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Originally published Tuesday, February 3, 2009 at 3:00 PM


Ailing W.Va. towns with bad water sue over slurry

Maria Lambert says she never had clear, odorless, tasteless water. Sometimes it felt greasy or smelled of rotten eggs. But the day a blast from a nearby strip mine shook her southern West Virginia home, it got worse.

Associated Press Writer


Maria Lambert says she never had clear, odorless, tasteless water. Sometimes it felt greasy or smelled of rotten eggs. But the day a blast from a nearby strip mine shook her southern West Virginia home, it got worse.

"Immediately, there was slime that ran through the ice maker. It just looked like orange Jell-O," Lambert recalls. "It wasn't gobs, but if you would stick your glass under the spigot to get some water, you'd see it was there."

Now, she and 250 people with orange and black water in their taps, tubs and toilets are suing eight coal companies they believe poisoned their wells by pumping mine wastes into former underground mines.

The lawsuit filed recently in Boone County Circuit Court claims decades of surface and underground mining activities near the communities of Prenter and Seth fractured the geologic strata that had contained the slurry, a byproduct of cleaning the coal. It claims the network of cracks created a pathway for the slurry to contaminate the aquifer.

An environmental consultant hired by the plaintiffs says "a very toxic and pungent" hydrogen sulfide gas was evident in every home, while every water sample had apparent odor and discoloration. Testing revealed varying levels of arsenic, lead, iron, manganese and sulfides, according the report the consultant filed with the court.

"There can be no doubt that water coming from the taps in Prenter and Seth is a toxic cocktail," the plaintiffs argue. "These toxic substances can be traced back to defendants' coal slurry operations."

But the state Department of Environmental Protection, which permits and monitors coal slurry injection sites, disagrees.

"We studied specifically the possibility the slurry injection had migrated into the water, and there's not a geologic connection between where it was stored and where their problem is," DEP Director Randy Huffman told The Associated Press in a recent phone interview. "The injection site in Prenter is not the source of their problems."

Slurry is created when coal is washed with water and chemicals to separate clay, rock and other impurities that keep the carbon from burning efficiently. Injecting it underground into defunct mines is one of the ways coal operators can legally dispose of the waste.

The lawsuit targets Richmond, Va.-based Massey Energy and four subsidiaries, Omar Mining Co., Independence Coal Co., Elk Run Co. Inc. and Black Castle Mining Co.; Missouri-based Peabody Energy and former subsidiary Pine Ridge Coal Co.; and West Virginia's Federal Coal Co., which owns the land.

Massey has requested evidence of the alleged contamination but has not yet heard from the plaintiffs' lawyer, spokesman Jeff Gillenwater said Tuesday. A Peabody spokeswoman said its West Virginia assets have been sold to Patriot Coal, and Peabody will seek dismissal. Neither Patriot nor Federal Coal returned phone messages Tuesday.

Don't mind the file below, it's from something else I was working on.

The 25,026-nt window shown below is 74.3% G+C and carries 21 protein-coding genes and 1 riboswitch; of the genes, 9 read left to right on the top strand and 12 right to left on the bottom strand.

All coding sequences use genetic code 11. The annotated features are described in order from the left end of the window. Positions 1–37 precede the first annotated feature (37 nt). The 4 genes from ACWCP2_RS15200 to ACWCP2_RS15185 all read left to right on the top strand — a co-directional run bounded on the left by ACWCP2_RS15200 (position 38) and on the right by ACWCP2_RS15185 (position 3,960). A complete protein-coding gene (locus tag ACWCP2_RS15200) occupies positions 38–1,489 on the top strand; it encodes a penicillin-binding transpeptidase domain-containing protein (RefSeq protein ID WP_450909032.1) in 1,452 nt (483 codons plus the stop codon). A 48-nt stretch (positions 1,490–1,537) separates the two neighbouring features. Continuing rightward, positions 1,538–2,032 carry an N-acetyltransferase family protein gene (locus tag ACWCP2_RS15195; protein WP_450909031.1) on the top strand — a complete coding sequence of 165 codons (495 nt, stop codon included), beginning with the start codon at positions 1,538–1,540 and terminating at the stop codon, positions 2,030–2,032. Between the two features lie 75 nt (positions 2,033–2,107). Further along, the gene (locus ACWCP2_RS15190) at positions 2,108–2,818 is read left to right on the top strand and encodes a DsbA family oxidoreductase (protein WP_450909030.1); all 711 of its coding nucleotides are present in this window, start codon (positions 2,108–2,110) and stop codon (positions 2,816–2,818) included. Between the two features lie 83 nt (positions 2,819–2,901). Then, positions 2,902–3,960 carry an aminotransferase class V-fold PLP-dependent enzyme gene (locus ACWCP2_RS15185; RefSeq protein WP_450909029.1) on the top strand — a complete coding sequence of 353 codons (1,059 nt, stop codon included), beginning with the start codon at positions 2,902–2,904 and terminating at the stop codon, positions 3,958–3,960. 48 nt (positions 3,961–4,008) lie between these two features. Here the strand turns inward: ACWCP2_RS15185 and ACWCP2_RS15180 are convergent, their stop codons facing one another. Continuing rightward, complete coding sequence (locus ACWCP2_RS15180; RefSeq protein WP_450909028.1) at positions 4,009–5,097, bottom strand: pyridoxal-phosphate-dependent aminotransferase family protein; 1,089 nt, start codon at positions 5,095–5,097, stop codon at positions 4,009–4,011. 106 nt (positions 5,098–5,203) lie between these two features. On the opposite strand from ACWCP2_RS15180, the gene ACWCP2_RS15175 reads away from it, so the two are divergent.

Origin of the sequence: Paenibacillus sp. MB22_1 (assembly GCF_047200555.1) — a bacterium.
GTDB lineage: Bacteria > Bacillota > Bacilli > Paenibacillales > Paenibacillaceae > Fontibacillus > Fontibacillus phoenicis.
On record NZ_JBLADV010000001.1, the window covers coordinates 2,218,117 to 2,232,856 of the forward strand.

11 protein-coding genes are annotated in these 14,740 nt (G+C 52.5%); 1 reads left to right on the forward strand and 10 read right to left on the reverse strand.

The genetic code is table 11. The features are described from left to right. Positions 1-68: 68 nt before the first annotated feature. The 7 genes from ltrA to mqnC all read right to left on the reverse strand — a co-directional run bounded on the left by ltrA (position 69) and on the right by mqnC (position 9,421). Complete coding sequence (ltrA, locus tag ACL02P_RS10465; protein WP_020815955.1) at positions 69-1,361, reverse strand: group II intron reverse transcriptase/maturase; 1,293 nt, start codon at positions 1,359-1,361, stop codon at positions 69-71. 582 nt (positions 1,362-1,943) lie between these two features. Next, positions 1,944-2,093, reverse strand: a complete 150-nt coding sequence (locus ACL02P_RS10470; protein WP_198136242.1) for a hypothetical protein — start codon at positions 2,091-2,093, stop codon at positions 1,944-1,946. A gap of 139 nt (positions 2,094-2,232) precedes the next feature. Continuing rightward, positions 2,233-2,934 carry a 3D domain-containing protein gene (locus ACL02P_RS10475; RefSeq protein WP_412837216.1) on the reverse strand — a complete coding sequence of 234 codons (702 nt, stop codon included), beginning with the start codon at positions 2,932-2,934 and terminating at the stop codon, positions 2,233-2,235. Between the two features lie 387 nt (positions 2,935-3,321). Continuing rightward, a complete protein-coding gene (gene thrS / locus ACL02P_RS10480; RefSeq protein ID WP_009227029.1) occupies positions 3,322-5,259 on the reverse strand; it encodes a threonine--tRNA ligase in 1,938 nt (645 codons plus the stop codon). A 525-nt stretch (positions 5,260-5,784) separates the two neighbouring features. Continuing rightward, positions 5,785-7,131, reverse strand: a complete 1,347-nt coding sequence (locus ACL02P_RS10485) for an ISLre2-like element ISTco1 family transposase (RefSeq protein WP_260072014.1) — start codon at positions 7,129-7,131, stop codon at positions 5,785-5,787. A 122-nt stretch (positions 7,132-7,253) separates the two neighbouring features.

The lawsuit seeks compensatory and punitive damages, and a court-administered medical monitoring program for people like Lambert, who has suffered gallbladder problems and intestinal bleeding during her 48 years in Prenter.


Lambert didn't have $400 to hire a lawyer after that 2003 blast that shook her home. And she was raised in family that trusted few people and seldom challenged authority.

The thinking was, "You just live 'til you die, and if you die young, it's just the way it was supposed to be," she said. "It's not because you're being poisoned."

In 2007, Lambert went to a gathering of neighbors she'd never met, many holding jars of foul water. Afterward, a community organizer asked if she'd known anyone with cancer.

"I started writing, and it was like I was throwing up," she said. "I ended up with 12 pages, in 15 or 20 years, of names of people I'd known who were sick or died of cancer. ... It's just an everyday occurrence here."

The plaintiffs want the coal companies to fund periodic health screenings to detect and diagnose illness.

West Virginia case law requires they prove "significant exposure to a proven hazardous substance," that they face a higher risk of contracting a "serious latent disease" and that medical monitoring is "reasonably necessary."

The residents also want the coal companies to pay for both temporary and permanent water supplies.

Ben Stout, a biology professor at Wheeling Jesuit University who tested 10 of the 250 wells, found antimony, lead, iron, manganese, barium, aluminum and other toxins. The levels varied, and not all samples exceeded drinking water standards.

"The community has bad water," Stout said. "Not only should they not drink it, but community-wide, they shouldn't bathe in it, either. You certainly don't want to expose your children to water like that."

Stout can't say with certainty if slurry is to blame.

"We have to be 95 percent certain in the scientific realm, and when you've got all these mining operations going on above and below, and underground injection of coal slurry, it's really difficult to tease that apart and point blame at any one specific thing."

To be sure, he says, more testing and more samples are needed.

Though public water lines have been promised to Prenter, they are months from reality. For now, people rely on a pay station set up at a church, where they can haul water home. Others rely on free fill-ups of the donated, 50-gallon barrels they keep at their homes.


On the Web:

Prenter Water Fund:

W.Va. Department of Environmental Protection:

Massey Energy Co.:

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